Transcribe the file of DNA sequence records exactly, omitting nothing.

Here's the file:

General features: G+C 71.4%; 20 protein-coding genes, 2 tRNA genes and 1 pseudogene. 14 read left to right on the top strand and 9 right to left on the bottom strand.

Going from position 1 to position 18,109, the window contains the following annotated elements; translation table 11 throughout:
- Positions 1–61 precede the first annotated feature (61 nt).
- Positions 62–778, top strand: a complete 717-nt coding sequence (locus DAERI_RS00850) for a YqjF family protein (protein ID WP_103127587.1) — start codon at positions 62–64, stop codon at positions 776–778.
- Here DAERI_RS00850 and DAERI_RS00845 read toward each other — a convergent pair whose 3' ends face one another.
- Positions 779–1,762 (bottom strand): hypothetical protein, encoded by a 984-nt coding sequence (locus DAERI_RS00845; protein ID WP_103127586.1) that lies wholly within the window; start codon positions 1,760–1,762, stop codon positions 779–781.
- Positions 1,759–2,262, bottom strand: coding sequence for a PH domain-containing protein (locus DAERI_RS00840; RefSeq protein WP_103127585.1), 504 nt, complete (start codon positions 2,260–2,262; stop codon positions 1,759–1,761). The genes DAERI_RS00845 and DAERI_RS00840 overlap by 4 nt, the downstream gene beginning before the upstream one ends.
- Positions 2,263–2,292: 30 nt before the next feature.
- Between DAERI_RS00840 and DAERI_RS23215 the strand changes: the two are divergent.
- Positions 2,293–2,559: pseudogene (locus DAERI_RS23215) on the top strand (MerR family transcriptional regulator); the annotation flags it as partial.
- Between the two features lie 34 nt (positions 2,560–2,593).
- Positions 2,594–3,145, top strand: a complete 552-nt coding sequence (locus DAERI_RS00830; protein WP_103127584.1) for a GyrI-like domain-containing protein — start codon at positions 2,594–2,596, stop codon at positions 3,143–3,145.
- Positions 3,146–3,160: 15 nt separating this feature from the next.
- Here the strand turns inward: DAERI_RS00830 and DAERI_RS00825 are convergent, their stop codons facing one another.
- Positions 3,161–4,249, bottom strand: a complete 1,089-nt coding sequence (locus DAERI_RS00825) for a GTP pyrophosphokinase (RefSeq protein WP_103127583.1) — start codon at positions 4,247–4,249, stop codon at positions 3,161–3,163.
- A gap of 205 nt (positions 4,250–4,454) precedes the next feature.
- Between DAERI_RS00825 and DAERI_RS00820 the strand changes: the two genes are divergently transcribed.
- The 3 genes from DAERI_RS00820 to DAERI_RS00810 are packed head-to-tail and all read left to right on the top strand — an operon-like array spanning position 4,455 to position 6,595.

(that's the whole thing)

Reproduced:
General features: G+C 71.4%; 20 protein-coding genes, 2 tRNA genes and 1 pseudogene. 14 read left to right on the top strand and 9 right to left on the bottom strand.

Going from position 1 to position 18,109, the window contains the following annotated elements; translation table 11 throughout:
- Positions 1–61 precede the first annotated feature (61 nt).
- Positions 62–778, top strand: a complete 717-nt coding sequence (locus DAERI_RS00850) for a YqjF family protein (protein ID WP_103127587.1) — start codon at positions 62–64, stop codon at positions 776–778.
- Here DAERI_RS00850 and DAERI_RS00845 read toward each other — a convergent pair whose 3' ends face one another.
- Positions 779–1,762 (bottom strand): hypothetical protein, encoded by a 984-nt coding sequence (locus DAERI_RS00845; protein ID WP_103127586.1) that lies wholly within the window; start codon positions 1,760–1,762, stop codon positions 779–781.
- Positions 1,759–2,262, bottom strand: coding sequence for a PH domain-containing protein (locus DAERI_RS00840; RefSeq protein WP_103127585.1), 504 nt, complete (start codon positions 2,260–2,262; stop codon positions 1,759–1,761). The genes DAERI_RS00845 and DAERI_RS00840 overlap by 4 nt, the downstream gene beginning before the upstream one ends.
- Positions 2,263–2,292: 30 nt before the next feature.
- Between DAERI_RS00840 and DAERI_RS23215 the strand changes: the two are divergent.
- Positions 2,293–2,559: pseudogene (locus DAERI_RS23215) on the top strand (MerR family transcriptional regulator); the annotation flags it as partial.
- Between the two features lie 34 nt (positions 2,560–2,593).
- Positions 2,594–3,145, top strand: a complete 552-nt coding sequence (locus DAERI_RS00830; protein WP_103127584.1) for a GyrI-like domain-containing protein — start codon at positions 2,594–2,596, stop codon at positions 3,143–3,145.
- Positions 3,146–3,160: 15 nt separating this feature from the next.
- Here the strand turns inward: DAERI_RS00830 and DAERI_RS00825 are convergent, their stop codons facing one another.
- Positions 3,161–4,249, bottom strand: a complete 1,089-nt coding sequence (locus DAERI_RS00825) for a GTP pyrophosphokinase (RefSeq protein WP_103127583.1) — start codon at positions 4,247–4,249, stop codon at positions 3,161–3,163.
- A gap of 205 nt (positions 4,250–4,454) precedes the next feature.
- Between DAERI_RS00825 and DAERI_RS00820 the strand changes: the two genes are divergently transcribed.
- The 3 genes from DAERI_RS00820 to DAERI_RS00810 are packed head-to-tail and all read left to right on the top strand — an operon-like array spanning position 4,455 to position 6,595.